advertisement
13 February 2012

China probes bouncing boiled eggs

Chinese authorities are investigating eggs that bounce after being boiled and may make men sterile, state media reported in the latest food safety scare to hit the country.

0

Chinese authorities are investigating eggs that bounce after being boiled and may make men sterile, state media reported in the latest food safety scare to hit the country.

The eggs, being referred to in Chinese media and on the internet as "rubber eggs" or "ping pong eggs", are too hard to eat, raising suspicion they are fake.

They have appeared in "small numbers" in markets nationwide, Xinhua news agency said.

"The investigation is designed to appease consumers' concerns, after some suspected they bought artificial eggs made by unconscientiously traders seeking profits," it reported.

Food safety worries not new in China

However, the eggs' hardness could be a natural occurrence, caused by hens consuming large amounts of food enriched with a compound called gossypol, which binds to protein in egg yolks, Xinhua said.

"While gossypol normally exists in the residue of cotton seeds added to chicken feed as an extra protein source, large doses of the compound will suppress sperm activity as gossypol has been tested to be used in male contraceptive pills," it added.

Food safety worries are nothing new to China, where tales of fake cooking oil, tainted milk and watermelons which explode from being fed too much fertiliser regularly appear in the news.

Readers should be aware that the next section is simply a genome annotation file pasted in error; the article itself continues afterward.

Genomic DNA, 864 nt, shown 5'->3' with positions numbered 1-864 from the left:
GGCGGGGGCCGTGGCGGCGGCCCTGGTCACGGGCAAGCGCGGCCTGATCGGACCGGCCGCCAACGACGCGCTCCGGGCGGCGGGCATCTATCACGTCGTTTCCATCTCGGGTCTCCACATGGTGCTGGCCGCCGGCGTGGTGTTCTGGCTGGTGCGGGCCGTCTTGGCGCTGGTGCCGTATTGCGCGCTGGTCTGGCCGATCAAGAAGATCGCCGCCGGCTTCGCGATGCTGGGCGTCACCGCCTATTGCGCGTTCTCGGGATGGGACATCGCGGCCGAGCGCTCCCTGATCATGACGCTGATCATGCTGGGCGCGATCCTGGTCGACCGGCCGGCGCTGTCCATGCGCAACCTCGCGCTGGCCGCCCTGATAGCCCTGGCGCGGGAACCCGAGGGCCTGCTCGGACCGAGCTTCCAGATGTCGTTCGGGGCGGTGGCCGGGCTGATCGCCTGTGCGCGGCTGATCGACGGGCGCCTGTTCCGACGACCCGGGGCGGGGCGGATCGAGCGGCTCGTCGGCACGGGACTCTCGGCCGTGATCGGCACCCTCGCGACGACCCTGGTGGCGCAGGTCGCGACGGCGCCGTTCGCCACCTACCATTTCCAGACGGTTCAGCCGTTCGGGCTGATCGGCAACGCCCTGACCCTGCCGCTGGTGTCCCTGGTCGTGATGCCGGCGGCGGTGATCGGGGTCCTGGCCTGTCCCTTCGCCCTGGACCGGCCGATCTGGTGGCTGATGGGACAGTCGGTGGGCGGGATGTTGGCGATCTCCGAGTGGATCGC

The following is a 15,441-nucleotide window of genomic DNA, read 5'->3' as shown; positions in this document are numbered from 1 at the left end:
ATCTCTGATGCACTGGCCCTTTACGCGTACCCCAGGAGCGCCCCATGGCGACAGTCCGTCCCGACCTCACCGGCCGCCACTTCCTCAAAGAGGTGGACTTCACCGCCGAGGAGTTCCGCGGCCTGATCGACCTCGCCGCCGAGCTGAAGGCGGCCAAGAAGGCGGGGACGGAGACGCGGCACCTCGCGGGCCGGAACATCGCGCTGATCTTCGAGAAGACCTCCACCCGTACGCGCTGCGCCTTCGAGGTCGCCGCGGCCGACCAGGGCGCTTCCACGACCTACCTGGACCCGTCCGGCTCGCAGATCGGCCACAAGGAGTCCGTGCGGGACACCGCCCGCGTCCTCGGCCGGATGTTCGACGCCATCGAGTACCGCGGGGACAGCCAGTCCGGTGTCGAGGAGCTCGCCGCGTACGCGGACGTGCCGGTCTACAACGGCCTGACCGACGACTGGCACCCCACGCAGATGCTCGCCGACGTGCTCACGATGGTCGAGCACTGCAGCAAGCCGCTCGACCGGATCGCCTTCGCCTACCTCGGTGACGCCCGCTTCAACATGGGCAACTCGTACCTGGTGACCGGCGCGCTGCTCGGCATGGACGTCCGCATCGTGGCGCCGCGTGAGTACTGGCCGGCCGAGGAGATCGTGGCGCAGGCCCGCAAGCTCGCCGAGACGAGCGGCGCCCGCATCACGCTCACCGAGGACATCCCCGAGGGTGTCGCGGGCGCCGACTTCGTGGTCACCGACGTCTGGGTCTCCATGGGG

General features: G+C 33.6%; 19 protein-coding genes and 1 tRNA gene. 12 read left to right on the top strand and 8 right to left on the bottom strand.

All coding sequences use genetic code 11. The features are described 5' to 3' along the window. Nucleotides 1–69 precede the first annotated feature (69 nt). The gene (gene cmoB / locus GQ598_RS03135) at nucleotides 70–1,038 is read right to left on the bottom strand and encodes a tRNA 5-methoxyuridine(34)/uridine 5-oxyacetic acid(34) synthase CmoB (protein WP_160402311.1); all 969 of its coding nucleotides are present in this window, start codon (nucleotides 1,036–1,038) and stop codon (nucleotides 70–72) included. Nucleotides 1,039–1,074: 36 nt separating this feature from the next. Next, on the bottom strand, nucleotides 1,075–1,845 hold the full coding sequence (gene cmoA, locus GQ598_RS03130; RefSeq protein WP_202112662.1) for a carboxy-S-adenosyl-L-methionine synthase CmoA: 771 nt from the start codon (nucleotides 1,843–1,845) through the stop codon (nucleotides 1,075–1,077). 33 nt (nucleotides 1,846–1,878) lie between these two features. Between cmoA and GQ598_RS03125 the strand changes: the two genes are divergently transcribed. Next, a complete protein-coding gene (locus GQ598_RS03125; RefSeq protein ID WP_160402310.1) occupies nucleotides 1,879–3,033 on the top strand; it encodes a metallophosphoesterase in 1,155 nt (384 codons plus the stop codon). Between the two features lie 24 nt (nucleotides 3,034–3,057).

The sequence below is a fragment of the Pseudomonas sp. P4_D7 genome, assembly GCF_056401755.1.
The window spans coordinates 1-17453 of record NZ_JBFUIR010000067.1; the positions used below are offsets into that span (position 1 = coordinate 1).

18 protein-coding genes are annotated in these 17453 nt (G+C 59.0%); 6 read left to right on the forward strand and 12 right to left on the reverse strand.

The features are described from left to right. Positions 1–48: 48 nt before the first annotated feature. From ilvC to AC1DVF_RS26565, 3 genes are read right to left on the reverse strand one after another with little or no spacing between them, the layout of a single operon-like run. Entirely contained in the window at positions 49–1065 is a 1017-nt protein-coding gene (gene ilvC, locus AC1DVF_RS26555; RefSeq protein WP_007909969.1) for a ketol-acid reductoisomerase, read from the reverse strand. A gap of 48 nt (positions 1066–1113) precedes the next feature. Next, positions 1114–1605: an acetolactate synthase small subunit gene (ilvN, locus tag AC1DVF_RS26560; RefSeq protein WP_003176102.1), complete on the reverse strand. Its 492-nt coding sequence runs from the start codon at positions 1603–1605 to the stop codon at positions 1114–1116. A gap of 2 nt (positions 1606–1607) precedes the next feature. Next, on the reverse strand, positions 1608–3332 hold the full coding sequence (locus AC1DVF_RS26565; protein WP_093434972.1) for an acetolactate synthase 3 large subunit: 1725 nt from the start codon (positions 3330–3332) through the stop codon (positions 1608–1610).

In 2008, at least six children died and nearly 300,000 became ill from powdered milk laced with melamine, an industrial chemical added to low quality or diluted milk to fool inspectors by giving misleadingly high readings for protein levels.

(Reuters Health, February 2012) 

Read more:

Food safety
Male infertility: a gene glitch?
 

 
NEXT ON HEALTH24X
advertisement

Read Health24’s Comments Policy

Comment on this story
0 comments
Comments have been closed for this article.

Live healthier

Wasting water? »

South Africa is facing a water crisis Water saving tips Water quality report shocks

SEE: How much water do you use per day?

With level 4 water restrictions in Cape Town, residents are urged to use a maximum of 100 litres per person per day. Here’s how quickly it adds up.

Life saving tip! »

SEE: 10 things to keep in your first aid kit 10 first aid myths

Here's why you need a first aid kit in the car

Emergency services are often spread thin, especially when storms and major disasters strike. When travelling on the road, having a well-stocked first aid kit could be a lifesaver.